Women & strength training

Women and strength training: Look good and feel good

As a woman myself, I understand the hesitations about using the weight room. The machines can seem complicated and there are typically more men than women, which can feel a bit intimidating. With so many options and feeling as though everyone (but you) knows what they’re doing, the extent of your exercise program may end up being a simple treadmill workout.

But it doesn’t have to be that way.

So, strength training … let’s first understand what it is. Strength training is all about building strength through progressive resistance exercises. In other words, lifting heavier things over time.

Demystifying strength training

•  Muscular gains: “I don’t want to bulk up.”

Bulking up takes a lot of effort as a woman, especially as we age. If you are steering clear of weights because you worry about adding excessive muscle, then stop. To do so, it would take you years, a complete change of diet, and lifting nearly every day! Rather, what you will gain from adding strength training into your program is lean tissue, extra bone density and a revved up metabolism. And who doesn’t want that?

•  Weights and injuries: “I’m sore … I think I’m injured.”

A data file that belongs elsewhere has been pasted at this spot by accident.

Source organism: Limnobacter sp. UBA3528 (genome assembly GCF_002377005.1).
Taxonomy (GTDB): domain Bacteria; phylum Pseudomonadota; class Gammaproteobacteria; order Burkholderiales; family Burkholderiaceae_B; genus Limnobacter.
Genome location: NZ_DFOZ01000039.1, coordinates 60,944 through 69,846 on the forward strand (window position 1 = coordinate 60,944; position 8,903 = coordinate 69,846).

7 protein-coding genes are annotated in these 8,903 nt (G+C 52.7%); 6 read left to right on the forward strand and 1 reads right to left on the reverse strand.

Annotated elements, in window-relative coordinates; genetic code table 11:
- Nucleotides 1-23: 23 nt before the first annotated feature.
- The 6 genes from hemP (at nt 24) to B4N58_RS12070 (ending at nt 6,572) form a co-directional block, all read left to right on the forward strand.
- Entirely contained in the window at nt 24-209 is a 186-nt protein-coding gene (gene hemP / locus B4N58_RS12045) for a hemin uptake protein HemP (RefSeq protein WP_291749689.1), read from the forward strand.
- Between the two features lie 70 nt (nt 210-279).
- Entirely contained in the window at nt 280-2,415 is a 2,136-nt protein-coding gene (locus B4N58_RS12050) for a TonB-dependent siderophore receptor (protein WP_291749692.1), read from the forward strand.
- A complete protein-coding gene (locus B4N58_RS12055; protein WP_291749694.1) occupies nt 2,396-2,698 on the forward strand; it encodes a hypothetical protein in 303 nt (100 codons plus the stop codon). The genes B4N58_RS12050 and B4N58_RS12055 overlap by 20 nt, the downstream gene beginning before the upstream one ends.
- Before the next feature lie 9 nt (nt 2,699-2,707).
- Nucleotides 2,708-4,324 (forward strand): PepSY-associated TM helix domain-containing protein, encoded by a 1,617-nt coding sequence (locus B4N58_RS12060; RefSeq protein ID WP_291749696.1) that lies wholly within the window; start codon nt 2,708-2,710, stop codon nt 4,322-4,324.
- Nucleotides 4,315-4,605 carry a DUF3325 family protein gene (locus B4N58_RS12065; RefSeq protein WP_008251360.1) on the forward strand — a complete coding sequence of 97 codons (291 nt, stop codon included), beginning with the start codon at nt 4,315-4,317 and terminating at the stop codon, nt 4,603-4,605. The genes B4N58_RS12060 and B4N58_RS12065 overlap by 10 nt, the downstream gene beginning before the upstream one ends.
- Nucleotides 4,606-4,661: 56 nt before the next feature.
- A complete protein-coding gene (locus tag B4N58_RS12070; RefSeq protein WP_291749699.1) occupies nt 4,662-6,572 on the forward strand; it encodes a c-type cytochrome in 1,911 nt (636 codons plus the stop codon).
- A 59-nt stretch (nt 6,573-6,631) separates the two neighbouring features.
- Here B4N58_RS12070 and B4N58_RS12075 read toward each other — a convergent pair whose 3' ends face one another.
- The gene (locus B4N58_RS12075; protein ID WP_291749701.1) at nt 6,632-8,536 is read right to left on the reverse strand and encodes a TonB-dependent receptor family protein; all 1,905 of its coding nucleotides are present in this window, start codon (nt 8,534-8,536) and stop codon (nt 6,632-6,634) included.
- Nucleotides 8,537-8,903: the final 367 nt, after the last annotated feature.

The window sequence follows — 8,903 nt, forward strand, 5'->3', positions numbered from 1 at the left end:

Starting out with a tailored program will help you to avoid injuries and prevent unwanted strains. Soreness will happen, but it doesn’t mean that you are injured. Of course, there’s a ‘good hurt’ and a ‘bad hurt,’ so be in tune with your body – listen to what it’s telling you.

•  Machines vs. free weights: “I don’t know what to do.”

My suggestion to a beginner is to start on the machines. They have simple pins to change the weights and are designed to keep your body in the right form. There’s always room for error, however, so be sure to go through them once with a trainer. After a four-week program to get your body used to the weights, then consider adding in some free weights.

The most beneficial part of using free weights is their activation of smaller supporting muscles. Ligaments and tendons will be challenged more for stability. You may find when using your limbs separately that one arm may be stronger than the other. This is a good indicator of imbalances that need to be addressed.

It is not cliché to say that everyone is unique and has different needs – it’s simply true. Find a fitness professional who you can trust to help you develop a strength training program that fits your lifestyle and makes you feel good!

Tips to get the most out of your workout

  • Anyone, at any age and at any time, can start strength training. Get started!
  • Learn proper form and technique – a certified trainer should put emphasis on this.
  • Use a program tailored to your needs, taking into account any health issues or injuries.
  • Strength training will increase your metabolism. Eat real food … enough said!
  • Be patient and stay committed – improving overall health takes time.

BodyWork Training
Tania Admans, Owner, Conditioning Coach, Personal Trainer
www.bodyworxtraining.com
tania@bodyworxtraining.com
519-858-BODY
142 Fullarton Street
London, ON

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